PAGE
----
I ran across your blog when I googled “Why are kids afraid of basements?” Evidence suggests it is common among 8 year old boys 🙂 I decided to check out more posts when I realized our boys have some things in common. I saw this post, and had to respond. Our son was being bullied earlier this year. It got so bad that he actually made himself physically ill from the stress. Ths other child was in every class/group with our son. They were together every minute of every day. Both our son and the bully are special needs kids, and they went to reading groups, math groups, writing tutoring time, and sensory breaks together as well as being in the same classroom and lunch/recess group.

My son ended up refusing to go places with the other child while at school, which as you can imagine, created some consternation with the teachers. Once they realized what was happening, they adjusted the circumstances, separating the boys for gym, reading, math, and sensory breaks. Both boys were spoken to, as our son needed to learn appropriate responses (impulse control!), as well as the other boy learning to be kind. It has been almost two months since our son reported the abuse, and I’m happy to say the school has handled it beautifully, without a major incident since then. Our son’s health has cleared up, and he no longer fears school. Now if we could just get him or his sister to play in the basement alone . . . 😉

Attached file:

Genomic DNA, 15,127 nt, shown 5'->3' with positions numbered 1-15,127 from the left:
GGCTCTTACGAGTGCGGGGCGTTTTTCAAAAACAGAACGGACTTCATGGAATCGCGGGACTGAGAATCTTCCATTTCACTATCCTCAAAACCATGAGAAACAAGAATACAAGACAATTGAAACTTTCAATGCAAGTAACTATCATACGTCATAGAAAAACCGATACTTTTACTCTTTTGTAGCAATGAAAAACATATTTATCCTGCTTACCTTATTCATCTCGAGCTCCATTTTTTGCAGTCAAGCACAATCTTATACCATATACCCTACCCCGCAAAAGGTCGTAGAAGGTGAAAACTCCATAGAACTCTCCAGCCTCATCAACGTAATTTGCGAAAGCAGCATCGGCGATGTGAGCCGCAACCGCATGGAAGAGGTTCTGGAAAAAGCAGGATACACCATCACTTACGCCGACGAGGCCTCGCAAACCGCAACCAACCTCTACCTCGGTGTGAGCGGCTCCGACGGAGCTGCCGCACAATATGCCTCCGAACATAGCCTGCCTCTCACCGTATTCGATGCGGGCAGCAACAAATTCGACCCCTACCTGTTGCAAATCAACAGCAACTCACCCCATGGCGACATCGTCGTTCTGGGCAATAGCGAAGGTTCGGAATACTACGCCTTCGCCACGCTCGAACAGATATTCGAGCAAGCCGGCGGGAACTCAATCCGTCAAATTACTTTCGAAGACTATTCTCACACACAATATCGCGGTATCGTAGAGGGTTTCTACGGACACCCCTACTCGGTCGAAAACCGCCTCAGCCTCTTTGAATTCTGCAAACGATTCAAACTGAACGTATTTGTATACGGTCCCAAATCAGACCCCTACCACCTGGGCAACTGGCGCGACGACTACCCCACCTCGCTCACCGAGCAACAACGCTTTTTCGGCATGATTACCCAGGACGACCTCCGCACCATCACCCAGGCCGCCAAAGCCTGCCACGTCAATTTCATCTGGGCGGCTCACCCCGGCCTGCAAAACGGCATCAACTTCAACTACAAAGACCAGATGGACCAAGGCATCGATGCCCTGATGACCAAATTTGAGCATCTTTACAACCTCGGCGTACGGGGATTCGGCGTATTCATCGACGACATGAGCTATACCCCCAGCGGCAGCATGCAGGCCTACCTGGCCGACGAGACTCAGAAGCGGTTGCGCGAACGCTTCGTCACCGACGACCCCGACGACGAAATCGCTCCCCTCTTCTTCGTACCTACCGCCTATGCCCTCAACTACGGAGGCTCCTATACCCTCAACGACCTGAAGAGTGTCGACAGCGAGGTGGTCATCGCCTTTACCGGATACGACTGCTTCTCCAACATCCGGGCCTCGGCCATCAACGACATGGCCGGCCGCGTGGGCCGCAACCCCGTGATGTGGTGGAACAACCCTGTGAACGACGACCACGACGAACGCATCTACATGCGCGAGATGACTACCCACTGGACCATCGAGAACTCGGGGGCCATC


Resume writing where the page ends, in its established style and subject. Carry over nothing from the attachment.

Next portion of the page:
admin posted the following on December 29, 2008 at 4:55 pm.

Claire, so glad it worked out for your boy. I was hoping that I would get some feedback on this topic so that others could use the info to help make decisions for their kids- and your input should do just that.

My son ended up approaching one of the kids that was bullying him and asked him why he was being so mean to him. The kid didn’t really have an answer so they shook hands and decided to just stay away from each other, though secretly my boy still wants a friendship. His attitude towards school improved as a result- in fact life in general improved.